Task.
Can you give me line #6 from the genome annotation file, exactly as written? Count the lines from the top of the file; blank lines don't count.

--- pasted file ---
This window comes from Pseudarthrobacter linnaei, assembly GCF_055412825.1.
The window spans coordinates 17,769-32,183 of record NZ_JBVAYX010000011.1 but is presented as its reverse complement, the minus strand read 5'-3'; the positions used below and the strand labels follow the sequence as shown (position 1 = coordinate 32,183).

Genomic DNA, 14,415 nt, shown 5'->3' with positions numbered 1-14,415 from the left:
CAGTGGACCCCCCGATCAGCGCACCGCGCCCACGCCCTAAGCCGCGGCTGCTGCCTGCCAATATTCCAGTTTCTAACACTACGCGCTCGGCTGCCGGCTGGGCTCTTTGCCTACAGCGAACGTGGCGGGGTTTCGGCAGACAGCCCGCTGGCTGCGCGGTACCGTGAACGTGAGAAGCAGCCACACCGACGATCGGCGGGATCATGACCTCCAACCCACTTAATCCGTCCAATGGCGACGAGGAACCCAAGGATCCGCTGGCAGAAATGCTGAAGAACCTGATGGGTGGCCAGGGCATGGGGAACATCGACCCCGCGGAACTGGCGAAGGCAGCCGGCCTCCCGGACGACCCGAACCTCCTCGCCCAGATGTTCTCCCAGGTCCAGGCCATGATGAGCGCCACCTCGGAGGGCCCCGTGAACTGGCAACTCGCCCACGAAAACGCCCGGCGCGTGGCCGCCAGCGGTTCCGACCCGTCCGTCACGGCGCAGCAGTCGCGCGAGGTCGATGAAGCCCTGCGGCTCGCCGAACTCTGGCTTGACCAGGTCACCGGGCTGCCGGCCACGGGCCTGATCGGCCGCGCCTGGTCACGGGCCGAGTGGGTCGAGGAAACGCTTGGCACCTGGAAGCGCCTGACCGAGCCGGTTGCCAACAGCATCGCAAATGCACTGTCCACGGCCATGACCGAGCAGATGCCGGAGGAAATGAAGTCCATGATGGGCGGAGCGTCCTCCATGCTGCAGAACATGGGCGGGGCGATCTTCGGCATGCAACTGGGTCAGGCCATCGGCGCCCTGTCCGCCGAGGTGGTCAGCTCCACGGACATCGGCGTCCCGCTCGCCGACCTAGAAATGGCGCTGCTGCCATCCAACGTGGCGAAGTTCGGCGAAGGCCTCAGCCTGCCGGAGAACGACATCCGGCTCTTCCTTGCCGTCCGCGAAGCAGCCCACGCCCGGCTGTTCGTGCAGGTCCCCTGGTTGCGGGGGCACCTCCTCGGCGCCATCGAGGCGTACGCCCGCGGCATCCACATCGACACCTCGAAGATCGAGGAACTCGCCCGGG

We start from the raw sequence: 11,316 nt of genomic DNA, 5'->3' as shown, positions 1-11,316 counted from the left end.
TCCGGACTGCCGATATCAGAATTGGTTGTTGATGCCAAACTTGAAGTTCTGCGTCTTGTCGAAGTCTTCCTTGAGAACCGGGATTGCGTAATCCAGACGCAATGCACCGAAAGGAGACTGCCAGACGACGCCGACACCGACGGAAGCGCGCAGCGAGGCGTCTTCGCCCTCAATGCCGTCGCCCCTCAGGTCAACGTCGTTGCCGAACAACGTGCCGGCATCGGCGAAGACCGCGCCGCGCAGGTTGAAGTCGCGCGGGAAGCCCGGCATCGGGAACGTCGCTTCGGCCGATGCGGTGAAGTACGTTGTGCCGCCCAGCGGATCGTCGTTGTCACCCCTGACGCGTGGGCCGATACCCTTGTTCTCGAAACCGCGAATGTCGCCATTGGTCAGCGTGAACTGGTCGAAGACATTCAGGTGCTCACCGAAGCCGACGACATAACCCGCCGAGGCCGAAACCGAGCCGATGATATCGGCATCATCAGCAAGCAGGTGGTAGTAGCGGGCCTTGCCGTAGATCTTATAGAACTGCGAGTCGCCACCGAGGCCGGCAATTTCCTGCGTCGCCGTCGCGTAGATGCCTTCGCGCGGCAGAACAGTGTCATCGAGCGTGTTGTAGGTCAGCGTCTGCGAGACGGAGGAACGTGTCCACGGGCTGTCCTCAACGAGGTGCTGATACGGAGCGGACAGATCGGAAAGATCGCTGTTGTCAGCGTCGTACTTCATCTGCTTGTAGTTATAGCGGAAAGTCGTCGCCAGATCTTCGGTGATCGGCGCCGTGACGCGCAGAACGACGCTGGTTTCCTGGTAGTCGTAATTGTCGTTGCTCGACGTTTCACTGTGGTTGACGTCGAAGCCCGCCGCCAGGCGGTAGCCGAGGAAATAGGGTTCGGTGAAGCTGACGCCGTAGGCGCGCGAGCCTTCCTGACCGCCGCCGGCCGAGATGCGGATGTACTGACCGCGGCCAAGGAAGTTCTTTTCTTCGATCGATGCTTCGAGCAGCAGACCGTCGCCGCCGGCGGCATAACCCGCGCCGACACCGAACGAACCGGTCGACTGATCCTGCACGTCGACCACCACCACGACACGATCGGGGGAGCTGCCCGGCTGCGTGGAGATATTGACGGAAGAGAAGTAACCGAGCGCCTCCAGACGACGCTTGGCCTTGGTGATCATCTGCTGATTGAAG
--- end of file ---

TCCGGACTGCCGATATCAGAATTGGTTGTTGATGCCAAACTTGAAGTTCTGCGTCTTGTCGAAGTCTTCCTTGAGAACCGGGATTGCGTAATCCAGACGCAATGCACCGAAAGGAGACTGCCAGACGACGCCGACACCGACGGAAGCGCGCAGCGAGGCGTCTTCGCCCTCAATGCCGTCGCCCCTCAGGTCAACGTCGTTGCCGAACAACGTGCCGGCATCGGCGAAGACCGCGCCGCGCAGGTTGAAGTCGCGCGGGAAGCCCGGCATCGGGAACGTCGCTTCGGCCGATGCGGTGAAGTACGTTGTGCCGCCCAGCGGATCGTCGTTGTCACCCCTGACGCGTGGGCCGATACCCTTGTTCTCGAAACCGCGAATGTCGCCATTGGTCAGCGTGAACTGGTCGAAGACATTCAGGTGCTCACCGAAGCCGACGACATAACCCGCCGAGGCCGAAACCGAGCCGATGATATCGGCATCATCAGCAAGCAGGTGGTAGTAGCGGGCCTTGCCGTAGATCTTATAGAACTGCGAGTCGCCACCGAGGCCGGCAATTTCCTGCGTCGCCGTCGCGTAGATGCCTTCGCGCGGCAGAACAGTGTCATCGAGCGTGTTGTAGGTCAGCGTCTGCGAGACGGAGGAACGTGTCCACGGGCTGTCCTCAACGAGGTGCTGATACGGAGCGGACAGATCGGAAAGATCGCTGTTGTCAGCGTCGTACTTCATCTGCTTGTAGTTATAGCGGAAAGTCGTCGCCAGATCTTCGGTGATCGGCGCCGTGACGCGCAGAACGACGCTGGTTTCCTGGTAGTCGTAATTGTCGTTGCTCGACGTTTCACTGTGGTTGACGTCGAAGCCCGCCGCCAGGCGGTAGCCGAGGAAATAGGGTTCGGTGAAGCTGACGCCGTAGGCGCGCGAGCCTTCCTGACCGCCGCCGGCCGAGATGCGGATGTACTGACCGCGGCCAAGGAAGTTCTTTTCTTCGATCGATGCTTCGAGCAGCAGACCGTCGCCGCCGGCGGCATAACCCGCGCCGACACCGAACGAACCGGTCGACTGATCCTGCACGTCGACCACCACCACGACACGATCGGGGGAGCTGCCCGGCTGCGTGGAGATATTGACGGAAGAGAAGTAACCGAGCGCCTCCAGACGACGCTTGGCCTTGGTGATCATCTGCTGATTGAAG